One of the potential applications of a quantum computer would be as a coprocessor to a classical computing system, much in the same way as a graphics processing unit (GPU) performs specialized operations that the traditional central processing unit (CPU) cannot do.

I've looked at the main books on quantum computing and Googled around for research papers, but I'm struggling to find mechanisms that describe the interchange of data between quantum and classical computers.

I imagine it is relatively easy for a classical computer to receive information from a quantum circuit after measurement, but is it possible for a classical computer to send in classical bits through quantum gates for algorithms that mix classical bits and quantum bits?

This question has two parts:

  • Theoretical: What is different from a mathematical perspective? Are classical bits mathematically identical to qubits in states $|0\rangle$ or $|1\rangle$?
  • Physical: How would the various potential physical implementations of a quantum computer (e.g. trapped ions) have an interface connecting to traditional classical circuits?
  • $\begingroup$ Can you specify more precisely what you understand about the interaction of a classical with a quantum computer? -- If you have classical control of a quantum computer, you can e.g. initialize qubits in a desired classical state or flip them depending on your classical control. $\endgroup$ Commented Feb 11, 2015 at 17:57
  • $\begingroup$ Regarding the theory, the examples I read in books describe setting qubits in $|0\rangle$ or $|1\rangle$, but never to a specific value like $|0110001\rangle$. I understand that is because it's not useful for any known quantum algorithm, but I'm looking at designing a series of gates where some bits are in superposition and other bits are always 0 or 1. $\endgroup$ Commented Feb 11, 2015 at 18:25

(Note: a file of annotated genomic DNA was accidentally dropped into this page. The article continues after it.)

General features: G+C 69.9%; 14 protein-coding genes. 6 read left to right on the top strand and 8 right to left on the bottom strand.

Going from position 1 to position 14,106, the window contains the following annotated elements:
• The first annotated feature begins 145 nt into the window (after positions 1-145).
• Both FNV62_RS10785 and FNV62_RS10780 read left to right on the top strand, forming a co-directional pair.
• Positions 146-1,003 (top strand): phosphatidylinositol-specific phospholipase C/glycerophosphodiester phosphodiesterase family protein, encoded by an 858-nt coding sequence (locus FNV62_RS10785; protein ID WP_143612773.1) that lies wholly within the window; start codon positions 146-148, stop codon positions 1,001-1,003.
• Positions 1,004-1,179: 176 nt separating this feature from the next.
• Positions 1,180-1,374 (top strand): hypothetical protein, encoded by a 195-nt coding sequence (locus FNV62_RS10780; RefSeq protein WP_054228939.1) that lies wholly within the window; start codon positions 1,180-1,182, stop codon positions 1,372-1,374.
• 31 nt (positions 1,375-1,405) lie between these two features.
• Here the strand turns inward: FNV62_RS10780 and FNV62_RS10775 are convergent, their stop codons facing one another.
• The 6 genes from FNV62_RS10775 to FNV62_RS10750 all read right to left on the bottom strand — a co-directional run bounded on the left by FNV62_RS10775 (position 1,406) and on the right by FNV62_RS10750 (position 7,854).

• $\begingroup$ Regarding the physical perspective, I'm wondering if classical bits need to be made out of the same "material" as qubits, as qubits are hard to maintain. I'd rather not have classical bits get entangled with quantum bits, and worry that the classical bits will cause problems with decoherence. Ideally classical methods of error correction would work on the classical bits as well. $\endgroup$ Commented Feb 11, 2015 at 18:27
  • 4
    $\begingroup$ Insert a grad student between the classical computer and the quantum computer. $\endgroup$
    – jayann
    Commented Feb 11, 2015 at 21:46

1 Answer 1


I'm no expert on quantum computing, but I had the same question, and found the following to help, a little bit.


The gist of it is, first you 'cool' your qbit to the zero state, and then apply a unitary transformation which has the result $U|0\rangle = |S\rangle$, where $|S\rangle$ is your initial string.

Now, as far as I understand,$|S\rangle$ really is a recording of the probabilities of all possible bit strings, so I would assume that your initial $|S\rangle$ value would be something with:

A high probability for your desired, classical string: $$0.9 \cdot |0101010111\rangle$$

and a very low probability for all other possibilities: $$\frac{0.1}{2^{10}-1} \cdot |others\rangle$$

I really don't know if this is a valid assumption to make, though, so please, tell me if I'm wrong.

  • $\begingroup$ Provided, that we want to pass superposition, this method is quite useless (amount of information stored in superpositions is incomparably greater than in 'classical' states). $\endgroup$
    – Alleo
    Commented Dec 19, 2015 at 2:12

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